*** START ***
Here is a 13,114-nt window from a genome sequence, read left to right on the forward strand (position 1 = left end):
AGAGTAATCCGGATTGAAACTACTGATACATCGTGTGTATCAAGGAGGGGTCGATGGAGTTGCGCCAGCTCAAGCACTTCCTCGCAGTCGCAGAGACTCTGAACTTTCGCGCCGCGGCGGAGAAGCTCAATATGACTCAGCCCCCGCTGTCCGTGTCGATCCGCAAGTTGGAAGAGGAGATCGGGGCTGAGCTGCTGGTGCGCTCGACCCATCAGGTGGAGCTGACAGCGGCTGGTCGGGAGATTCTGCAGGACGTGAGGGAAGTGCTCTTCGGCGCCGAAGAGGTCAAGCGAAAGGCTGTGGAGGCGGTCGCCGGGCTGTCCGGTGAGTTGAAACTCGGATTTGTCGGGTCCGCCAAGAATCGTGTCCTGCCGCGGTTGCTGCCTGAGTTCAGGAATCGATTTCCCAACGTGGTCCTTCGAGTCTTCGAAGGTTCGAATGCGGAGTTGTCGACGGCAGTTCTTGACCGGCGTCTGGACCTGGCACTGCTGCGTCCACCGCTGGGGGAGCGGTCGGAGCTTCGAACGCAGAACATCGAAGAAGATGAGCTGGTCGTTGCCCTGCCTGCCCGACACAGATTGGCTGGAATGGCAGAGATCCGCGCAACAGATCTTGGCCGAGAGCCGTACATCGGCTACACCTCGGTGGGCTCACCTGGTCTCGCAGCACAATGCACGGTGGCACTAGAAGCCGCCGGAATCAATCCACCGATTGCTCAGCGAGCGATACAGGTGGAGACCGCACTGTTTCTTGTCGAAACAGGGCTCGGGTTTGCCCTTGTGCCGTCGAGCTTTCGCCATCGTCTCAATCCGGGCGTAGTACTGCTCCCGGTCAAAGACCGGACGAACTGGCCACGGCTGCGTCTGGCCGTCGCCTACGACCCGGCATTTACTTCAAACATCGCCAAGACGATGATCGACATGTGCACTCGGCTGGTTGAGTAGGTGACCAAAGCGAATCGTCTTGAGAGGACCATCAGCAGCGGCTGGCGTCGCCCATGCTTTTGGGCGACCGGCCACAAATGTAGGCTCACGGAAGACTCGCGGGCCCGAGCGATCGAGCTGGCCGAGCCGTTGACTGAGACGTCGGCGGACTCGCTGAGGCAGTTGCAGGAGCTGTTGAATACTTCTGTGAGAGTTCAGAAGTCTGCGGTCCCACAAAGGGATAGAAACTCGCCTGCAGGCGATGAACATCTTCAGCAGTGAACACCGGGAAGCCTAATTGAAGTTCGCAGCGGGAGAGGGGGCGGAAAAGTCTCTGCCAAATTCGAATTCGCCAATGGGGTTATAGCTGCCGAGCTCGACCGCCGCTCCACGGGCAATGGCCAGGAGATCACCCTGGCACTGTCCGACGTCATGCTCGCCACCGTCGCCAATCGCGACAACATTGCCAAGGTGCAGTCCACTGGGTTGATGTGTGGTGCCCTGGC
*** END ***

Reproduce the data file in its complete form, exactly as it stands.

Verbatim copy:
Here is a 13,114-nt window from a genome sequence, read left to right on the forward strand (position 1 = left end):
AGAGTAATCCGGATTGAAACTACTGATACATCGTGTGTATCAAGGAGGGGTCGATGGAGTTGCGCCAGCTCAAGCACTTCCTCGCAGTCGCAGAGACTCTGAACTTTCGCGCCGCGGCGGAGAAGCTCAATATGACTCAGCCCCCGCTGTCCGTGTCGATCCGCAAGTTGGAAGAGGAGATCGGGGCTGAGCTGCTGGTGCGCTCGACCCATCAGGTGGAGCTGACAGCGGCTGGTCGGGAGATTCTGCAGGACGTGAGGGAAGTGCTCTTCGGCGCCGAAGAGGTCAAGCGAAAGGCTGTGGAGGCGGTCGCCGGGCTGTCCGGTGAGTTGAAACTCGGATTTGTCGGGTCCGCCAAGAATCGTGTCCTGCCGCGGTTGCTGCCTGAGTTCAGGAATCGATTTCCCAACGTGGTCCTTCGAGTCTTCGAAGGTTCGAATGCGGAGTTGTCGACGGCAGTTCTTGACCGGCGTCTGGACCTGGCACTGCTGCGTCCACCGCTGGGGGAGCGGTCGGAGCTTCGAACGCAGAACATCGAAGAAGATGAGCTGGTCGTTGCCCTGCCTGCCCGACACAGATTGGCTGGAATGGCAGAGATCCGCGCAACAGATCTTGGCCGAGAGCCGTACATCGGCTACACCTCGGTGGGCTCACCTGGTCTCGCAGCACAATGCACGGTGGCACTAGAAGCCGCCGGAATCAATCCACCGATTGCTCAGCGAGCGATACAGGTGGAGACCGCACTGTTTCTTGTCGAAACAGGGCTCGGGTTTGCCCTTGTGCCGTCGAGCTTTCGCCATCGTCTCAATCCGGGCGTAGTACTGCTCCCGGTCAAAGACCGGACGAACTGGCCACGGCTGCGTCTGGCCGTCGCCTACGACCCGGCATTTACTTCAAACATCGCCAAGACGATGATCGACATGTGCACTCGGCTGGTTGAGTAGGTGACCAAAGCGAATCGTCTTGAGAGGACCATCAGCAGCGGCTGGCGTCGCCCATGCTTTTGGGCGACCGGCCACAAATGTAGGCTCACGGAAGACTCGCGGGCCCGAGCGATCGAGCTGGCCGAGCCGTTGACTGAGACGTCGGCGGACTCGCTGAGGCAGTTGCAGGAGCTGTTGAATACTTCTGTGAGAGTTCAGAAGTCTGCGGTCCCACAAAGGGATAGAAACTCGCCTGCAGGCGATGAACATCTTCAGCAGTGAACACCGGGAAGCCTAATTGAAGTTCGCAGCGGGAGAGGGGGCGGAAAAGTCTCTGCCAAATTCGAATTCGCCAATGGGGTTATAGCTGCCGAGCTCGACCGCCGCTCCACGGGCAATGGCCAGGAGATCACCCTGGCACTGTCCGACGTCATGCTCGCCACCGTCGCCAATCGCGACAACATTGCCAAGGTGCAGTCCACTGGGTTGATGTGTGGTGCCCTGGC